Atmospheric and Oceanic Optics

, Volume 32, Issue 6, pp 650–654 | Cite as

Estimation of SO2 Emission into the Air of the Norilsk Industrial Region

  • V. F. RaputaEmail author
  • D. V. SimonenkovEmail author
  • B. D. BelanEmail author
  • T. V. Yaroslavtseva


The data from aircraft sounding of the emission plume in the atmosphere of the Norilsk industrial region in summer are numerically analyzed. A two-parameter model was developed for numerical retrieval of impurity concentrations in directions transverse to the plume. The lower limits of sulfur dioxide emission corresponding to different emission times are estimated on the basis of the model. Considerable variability of the estimates is found due to nonstationarity of sulfur dioxide emission into the atmosphere. The average emission of SO2 into the atmosphere is estimated as 1.86 million tons/year, which is close to the official statistics.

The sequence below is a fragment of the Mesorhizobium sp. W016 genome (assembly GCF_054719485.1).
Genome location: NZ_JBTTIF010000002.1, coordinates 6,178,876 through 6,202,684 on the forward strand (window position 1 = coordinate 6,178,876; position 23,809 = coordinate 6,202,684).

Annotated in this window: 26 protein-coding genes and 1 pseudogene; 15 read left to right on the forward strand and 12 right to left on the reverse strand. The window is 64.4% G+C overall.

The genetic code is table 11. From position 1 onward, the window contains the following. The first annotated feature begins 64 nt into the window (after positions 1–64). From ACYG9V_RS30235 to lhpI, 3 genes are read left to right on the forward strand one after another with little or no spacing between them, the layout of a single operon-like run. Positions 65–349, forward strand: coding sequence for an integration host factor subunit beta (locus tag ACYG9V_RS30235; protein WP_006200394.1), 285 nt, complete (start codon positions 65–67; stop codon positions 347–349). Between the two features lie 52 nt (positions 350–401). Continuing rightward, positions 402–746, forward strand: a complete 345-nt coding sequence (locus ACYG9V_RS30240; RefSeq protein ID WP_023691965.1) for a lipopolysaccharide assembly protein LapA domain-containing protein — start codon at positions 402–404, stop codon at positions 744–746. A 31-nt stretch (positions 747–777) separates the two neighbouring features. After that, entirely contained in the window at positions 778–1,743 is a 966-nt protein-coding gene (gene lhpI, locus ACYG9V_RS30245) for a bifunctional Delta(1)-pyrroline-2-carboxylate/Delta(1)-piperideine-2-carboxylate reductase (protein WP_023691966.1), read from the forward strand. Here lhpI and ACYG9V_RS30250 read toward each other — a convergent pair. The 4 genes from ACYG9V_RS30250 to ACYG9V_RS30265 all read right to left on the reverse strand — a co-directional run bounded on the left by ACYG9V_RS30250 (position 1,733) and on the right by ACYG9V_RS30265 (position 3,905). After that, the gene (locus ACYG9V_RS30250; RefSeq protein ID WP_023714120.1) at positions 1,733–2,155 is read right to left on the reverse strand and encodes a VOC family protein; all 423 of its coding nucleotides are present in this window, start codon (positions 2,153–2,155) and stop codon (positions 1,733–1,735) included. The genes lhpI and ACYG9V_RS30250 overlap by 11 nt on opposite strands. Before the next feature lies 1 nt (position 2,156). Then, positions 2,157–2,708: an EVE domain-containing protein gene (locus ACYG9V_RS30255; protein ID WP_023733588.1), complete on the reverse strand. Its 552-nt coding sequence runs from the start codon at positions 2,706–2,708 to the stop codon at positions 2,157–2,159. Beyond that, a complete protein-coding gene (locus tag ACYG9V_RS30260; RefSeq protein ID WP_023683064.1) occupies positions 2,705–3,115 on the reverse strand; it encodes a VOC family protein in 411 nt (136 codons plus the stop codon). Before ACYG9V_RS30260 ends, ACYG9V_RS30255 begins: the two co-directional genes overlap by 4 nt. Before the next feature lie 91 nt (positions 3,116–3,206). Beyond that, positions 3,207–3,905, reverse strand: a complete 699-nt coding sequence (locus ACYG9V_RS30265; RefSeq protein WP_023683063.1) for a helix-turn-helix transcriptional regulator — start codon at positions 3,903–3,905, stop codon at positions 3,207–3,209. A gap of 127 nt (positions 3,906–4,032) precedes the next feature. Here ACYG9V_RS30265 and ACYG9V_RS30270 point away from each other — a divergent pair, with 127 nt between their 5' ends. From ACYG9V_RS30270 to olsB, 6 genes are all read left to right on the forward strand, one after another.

atmosphere sulfur dioxide smoke plume emission of impurity estimation model 



The work was performed within the State Assignment (project nos. 0315-2019-0004 and 0368-2018-0011) under partial financial support of the Presidium of the Russian Academy of Sciences (Program no. 51 “Climate Change: Causes, Risks, Consequences, and Adaptation and Control Problems” (project no. 0315-2018-0016) and the Russian Foundation for Basic Research and Novosibirsk Region Administration (project no. 19-47-540 008).


The authors declare that they have no conflicts of interest.


  1. 1. Cited January 12, 2019.Google Scholar
  2. 2.
    A. E. Aloyan, A. N. Ermakov, V. O. Arutyunyan, and V. A. Zagainov, “Dynamics of trace gases and aerosols in the atmosphere with consideration for heterogeneous processes,” Izv. Atmos. Ocean. Phys. 46 (5), 608–622 (2010).CrossRefGoogle Scholar